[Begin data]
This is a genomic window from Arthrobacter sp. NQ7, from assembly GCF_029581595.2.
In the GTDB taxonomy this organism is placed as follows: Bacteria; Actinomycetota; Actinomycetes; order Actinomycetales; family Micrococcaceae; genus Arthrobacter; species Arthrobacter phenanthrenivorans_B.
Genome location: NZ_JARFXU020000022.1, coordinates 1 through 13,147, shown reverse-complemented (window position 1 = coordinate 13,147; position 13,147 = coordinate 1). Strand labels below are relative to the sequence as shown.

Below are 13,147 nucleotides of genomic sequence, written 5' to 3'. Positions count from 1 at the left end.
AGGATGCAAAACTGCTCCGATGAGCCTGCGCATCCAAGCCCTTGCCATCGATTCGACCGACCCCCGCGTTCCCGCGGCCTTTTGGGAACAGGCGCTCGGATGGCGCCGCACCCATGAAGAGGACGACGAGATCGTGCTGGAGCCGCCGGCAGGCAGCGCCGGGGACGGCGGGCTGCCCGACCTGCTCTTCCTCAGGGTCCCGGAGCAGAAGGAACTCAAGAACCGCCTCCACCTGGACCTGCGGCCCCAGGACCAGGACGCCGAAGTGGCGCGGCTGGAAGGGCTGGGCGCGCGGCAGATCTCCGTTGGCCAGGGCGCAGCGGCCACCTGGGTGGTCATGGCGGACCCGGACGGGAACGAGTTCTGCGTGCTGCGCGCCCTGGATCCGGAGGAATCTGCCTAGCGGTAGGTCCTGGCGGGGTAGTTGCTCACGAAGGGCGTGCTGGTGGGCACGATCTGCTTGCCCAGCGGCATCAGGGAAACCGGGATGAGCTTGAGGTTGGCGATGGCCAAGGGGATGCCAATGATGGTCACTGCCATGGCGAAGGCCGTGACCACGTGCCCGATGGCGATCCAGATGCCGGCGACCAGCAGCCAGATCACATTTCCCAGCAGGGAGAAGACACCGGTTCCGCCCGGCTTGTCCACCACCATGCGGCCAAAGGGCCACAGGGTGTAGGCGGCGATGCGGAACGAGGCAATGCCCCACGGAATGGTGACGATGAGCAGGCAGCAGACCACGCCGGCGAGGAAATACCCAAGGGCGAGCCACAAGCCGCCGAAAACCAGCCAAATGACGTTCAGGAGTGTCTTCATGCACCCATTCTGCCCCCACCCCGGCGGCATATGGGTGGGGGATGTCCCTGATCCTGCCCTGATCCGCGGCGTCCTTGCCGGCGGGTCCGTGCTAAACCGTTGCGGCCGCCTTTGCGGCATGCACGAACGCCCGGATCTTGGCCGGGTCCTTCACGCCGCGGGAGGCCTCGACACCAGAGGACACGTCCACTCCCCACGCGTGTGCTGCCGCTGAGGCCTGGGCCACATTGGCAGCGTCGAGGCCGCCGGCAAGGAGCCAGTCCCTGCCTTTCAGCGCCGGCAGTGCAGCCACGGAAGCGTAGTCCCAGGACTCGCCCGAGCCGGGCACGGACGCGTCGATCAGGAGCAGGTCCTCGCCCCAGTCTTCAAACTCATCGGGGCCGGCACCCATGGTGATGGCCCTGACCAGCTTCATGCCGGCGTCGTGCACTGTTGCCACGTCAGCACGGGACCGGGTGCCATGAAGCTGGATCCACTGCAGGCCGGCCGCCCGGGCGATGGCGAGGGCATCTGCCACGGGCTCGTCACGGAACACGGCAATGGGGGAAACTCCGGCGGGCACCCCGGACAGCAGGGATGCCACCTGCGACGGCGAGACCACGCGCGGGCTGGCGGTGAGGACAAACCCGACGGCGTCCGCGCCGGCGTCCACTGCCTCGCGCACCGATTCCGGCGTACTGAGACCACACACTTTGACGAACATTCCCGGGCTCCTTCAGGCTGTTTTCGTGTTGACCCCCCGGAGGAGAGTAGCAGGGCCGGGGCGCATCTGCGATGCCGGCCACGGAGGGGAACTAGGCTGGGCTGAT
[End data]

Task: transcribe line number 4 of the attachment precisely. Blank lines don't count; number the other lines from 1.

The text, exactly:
Below are 13,147 nucleotides of genomic sequence, written 5' to 3'. Positions count from 1 at the left end.